Officials at a suburban Denver hospital were alerting brain surgery patients after another patient died of a rare degenerative brain ailment called classic Creutzfeldt-Jakob Disease, the hospital said Thursday.
Six people who had neurosurgery at Littleton Adventist Hospital after an operation on the Creutzfeldt-Jakob patient and were alerted because of the remote possibility that the disease could be transmitted by surgical instruments, even after they are sterilized, the hospital said.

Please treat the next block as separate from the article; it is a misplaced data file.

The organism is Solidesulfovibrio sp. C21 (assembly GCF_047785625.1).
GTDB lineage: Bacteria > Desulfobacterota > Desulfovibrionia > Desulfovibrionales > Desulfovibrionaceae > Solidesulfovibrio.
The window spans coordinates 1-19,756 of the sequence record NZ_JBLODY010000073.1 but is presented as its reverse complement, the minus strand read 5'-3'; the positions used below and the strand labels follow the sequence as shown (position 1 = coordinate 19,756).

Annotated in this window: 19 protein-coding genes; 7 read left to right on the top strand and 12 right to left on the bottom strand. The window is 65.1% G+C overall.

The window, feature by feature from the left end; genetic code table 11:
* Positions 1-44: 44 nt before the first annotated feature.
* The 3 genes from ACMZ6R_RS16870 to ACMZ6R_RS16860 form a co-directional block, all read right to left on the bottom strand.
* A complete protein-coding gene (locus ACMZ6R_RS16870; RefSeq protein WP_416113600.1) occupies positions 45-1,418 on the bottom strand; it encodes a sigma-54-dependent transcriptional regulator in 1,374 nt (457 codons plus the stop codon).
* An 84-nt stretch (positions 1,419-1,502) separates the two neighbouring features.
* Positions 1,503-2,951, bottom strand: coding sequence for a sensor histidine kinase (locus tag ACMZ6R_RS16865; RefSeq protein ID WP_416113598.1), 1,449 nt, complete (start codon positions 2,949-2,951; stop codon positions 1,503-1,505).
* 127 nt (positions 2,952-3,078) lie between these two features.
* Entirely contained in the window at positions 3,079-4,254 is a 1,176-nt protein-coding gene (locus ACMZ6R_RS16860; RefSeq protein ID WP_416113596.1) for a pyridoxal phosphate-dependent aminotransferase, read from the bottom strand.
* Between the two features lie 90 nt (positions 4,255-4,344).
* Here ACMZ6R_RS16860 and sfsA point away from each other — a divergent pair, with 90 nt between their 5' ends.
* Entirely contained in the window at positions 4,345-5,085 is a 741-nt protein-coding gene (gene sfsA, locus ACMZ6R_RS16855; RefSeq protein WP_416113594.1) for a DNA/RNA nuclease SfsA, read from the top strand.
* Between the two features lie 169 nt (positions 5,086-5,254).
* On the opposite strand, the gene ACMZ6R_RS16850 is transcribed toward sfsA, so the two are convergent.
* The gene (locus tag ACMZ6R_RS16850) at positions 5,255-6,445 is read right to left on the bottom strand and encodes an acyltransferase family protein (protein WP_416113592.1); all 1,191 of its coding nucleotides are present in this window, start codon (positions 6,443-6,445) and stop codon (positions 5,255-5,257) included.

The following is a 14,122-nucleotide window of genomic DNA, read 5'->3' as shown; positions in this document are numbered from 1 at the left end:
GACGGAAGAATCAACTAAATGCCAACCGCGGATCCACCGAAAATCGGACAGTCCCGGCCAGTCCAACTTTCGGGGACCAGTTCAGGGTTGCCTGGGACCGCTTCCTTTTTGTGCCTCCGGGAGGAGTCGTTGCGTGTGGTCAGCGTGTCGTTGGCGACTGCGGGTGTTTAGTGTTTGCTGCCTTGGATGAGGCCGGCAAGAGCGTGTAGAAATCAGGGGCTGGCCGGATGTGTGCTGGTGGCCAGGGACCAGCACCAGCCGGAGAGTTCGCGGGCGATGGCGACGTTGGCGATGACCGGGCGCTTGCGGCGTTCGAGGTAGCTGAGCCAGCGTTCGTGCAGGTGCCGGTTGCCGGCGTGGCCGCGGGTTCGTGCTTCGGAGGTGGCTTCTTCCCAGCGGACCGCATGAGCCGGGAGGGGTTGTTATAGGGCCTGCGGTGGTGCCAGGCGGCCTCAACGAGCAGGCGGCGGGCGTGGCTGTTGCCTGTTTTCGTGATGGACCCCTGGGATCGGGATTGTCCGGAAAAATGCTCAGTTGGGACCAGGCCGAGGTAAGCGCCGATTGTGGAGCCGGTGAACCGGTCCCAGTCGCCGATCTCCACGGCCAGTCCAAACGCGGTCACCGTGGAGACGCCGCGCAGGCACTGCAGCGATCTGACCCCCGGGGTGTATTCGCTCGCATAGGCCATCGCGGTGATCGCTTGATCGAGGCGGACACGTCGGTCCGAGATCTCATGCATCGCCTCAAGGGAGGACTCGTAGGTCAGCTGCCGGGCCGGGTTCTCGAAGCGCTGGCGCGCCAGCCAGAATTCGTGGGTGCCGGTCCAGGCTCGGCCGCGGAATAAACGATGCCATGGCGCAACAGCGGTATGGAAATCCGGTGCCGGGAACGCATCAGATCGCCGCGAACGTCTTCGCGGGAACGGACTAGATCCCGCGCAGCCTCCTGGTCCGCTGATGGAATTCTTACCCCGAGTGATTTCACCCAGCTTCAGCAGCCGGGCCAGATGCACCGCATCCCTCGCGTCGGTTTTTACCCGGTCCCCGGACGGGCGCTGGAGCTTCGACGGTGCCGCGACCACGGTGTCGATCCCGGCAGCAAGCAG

It was not immediately clear whether the instruments used on the victim were also used on any of the other six patients.
Classic Creutzfeldt-Jakob Disease is not related to mad cow disease, unlike variant Creutzfeldt-Jakob Disease. Classic CJD occurs sporadically, appearing in about one in 1 million people in the United States each year, according to the Centers for Disease Control and Prevention Web site. It progresses quickly and is always fatal.